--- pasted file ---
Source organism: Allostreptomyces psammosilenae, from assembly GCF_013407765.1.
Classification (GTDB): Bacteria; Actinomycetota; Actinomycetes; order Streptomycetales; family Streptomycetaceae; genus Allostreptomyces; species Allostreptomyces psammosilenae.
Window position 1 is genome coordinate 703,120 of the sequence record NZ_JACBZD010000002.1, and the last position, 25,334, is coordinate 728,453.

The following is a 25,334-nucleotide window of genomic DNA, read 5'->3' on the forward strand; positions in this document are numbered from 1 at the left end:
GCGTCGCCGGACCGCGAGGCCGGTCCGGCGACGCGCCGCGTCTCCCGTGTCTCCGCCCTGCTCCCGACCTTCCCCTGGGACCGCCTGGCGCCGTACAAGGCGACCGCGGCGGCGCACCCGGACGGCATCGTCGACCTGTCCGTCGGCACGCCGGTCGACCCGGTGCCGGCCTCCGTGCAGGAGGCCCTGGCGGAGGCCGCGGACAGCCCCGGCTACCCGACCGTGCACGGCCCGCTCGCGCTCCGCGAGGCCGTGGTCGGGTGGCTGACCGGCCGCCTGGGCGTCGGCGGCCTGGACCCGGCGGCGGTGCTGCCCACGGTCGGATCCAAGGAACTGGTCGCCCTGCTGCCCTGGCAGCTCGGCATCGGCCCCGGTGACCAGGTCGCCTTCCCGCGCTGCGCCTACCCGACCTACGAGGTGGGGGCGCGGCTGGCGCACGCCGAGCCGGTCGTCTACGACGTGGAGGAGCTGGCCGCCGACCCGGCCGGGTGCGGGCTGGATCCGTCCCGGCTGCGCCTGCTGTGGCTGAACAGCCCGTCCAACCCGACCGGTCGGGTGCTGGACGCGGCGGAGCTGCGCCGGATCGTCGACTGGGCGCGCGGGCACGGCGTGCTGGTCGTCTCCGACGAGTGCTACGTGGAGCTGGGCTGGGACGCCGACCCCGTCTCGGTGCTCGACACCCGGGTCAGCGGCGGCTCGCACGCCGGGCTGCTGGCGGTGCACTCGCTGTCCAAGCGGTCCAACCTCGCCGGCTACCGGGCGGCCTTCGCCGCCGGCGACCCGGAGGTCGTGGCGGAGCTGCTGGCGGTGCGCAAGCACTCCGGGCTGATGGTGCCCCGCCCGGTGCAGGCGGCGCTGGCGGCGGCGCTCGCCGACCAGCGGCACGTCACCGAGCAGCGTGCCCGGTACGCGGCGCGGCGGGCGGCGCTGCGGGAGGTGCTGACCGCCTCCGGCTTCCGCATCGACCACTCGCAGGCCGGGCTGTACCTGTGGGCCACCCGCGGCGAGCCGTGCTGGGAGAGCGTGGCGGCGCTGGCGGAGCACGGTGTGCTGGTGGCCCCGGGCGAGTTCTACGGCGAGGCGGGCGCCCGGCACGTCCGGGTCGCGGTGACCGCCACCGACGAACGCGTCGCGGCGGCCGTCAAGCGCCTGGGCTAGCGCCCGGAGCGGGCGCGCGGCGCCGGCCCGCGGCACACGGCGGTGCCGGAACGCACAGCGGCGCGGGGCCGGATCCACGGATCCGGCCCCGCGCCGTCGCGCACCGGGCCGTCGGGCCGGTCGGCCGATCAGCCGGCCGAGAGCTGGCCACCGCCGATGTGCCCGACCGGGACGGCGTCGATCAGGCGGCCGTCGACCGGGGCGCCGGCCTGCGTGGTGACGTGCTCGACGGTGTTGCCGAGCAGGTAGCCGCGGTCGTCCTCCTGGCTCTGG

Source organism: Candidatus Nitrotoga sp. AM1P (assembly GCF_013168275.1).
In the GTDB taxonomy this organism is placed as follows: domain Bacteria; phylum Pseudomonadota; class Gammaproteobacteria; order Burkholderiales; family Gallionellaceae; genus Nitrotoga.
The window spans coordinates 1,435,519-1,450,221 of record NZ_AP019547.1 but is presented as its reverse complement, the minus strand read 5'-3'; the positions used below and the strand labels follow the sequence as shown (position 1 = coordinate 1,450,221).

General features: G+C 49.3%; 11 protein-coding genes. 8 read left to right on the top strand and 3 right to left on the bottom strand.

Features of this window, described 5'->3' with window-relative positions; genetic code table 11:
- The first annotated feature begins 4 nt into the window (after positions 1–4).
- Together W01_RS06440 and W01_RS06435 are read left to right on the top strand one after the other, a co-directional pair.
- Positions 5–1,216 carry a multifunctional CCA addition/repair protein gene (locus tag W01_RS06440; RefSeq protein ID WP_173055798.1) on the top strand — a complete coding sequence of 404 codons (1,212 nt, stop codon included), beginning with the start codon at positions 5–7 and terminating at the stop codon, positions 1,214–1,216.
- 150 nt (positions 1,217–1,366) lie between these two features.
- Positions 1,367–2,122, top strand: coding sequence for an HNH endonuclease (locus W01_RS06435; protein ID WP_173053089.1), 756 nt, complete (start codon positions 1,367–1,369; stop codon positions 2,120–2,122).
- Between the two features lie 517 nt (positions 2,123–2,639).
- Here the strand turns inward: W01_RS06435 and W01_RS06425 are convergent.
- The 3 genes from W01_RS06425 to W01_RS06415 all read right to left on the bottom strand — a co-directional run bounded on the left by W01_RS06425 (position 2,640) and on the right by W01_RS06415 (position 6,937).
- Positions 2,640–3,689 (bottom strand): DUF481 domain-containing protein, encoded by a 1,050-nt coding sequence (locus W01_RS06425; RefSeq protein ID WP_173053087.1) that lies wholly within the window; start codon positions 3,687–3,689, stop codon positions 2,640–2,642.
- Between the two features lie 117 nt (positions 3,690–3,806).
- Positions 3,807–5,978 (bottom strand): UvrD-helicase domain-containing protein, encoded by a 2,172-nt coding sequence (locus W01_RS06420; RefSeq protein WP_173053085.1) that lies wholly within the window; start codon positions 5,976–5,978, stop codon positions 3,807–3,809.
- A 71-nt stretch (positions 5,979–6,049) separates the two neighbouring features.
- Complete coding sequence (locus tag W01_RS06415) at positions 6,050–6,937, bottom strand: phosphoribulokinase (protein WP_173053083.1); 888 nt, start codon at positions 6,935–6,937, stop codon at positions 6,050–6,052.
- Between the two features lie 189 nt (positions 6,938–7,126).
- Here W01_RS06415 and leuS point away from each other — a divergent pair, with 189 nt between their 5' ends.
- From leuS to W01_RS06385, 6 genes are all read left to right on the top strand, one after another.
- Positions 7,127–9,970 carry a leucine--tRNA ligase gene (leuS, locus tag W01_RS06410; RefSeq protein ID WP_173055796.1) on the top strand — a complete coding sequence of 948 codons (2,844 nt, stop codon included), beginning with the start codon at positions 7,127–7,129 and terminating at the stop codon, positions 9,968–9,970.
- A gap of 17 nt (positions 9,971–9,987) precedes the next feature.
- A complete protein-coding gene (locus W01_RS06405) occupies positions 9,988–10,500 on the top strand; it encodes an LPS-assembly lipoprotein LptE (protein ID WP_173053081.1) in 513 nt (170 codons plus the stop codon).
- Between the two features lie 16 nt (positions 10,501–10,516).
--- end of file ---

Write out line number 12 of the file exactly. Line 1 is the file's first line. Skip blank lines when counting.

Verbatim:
- Together W01_RS06440 and W01_RS06435 are read left to right on the top strand one after the other, a co-directional pair.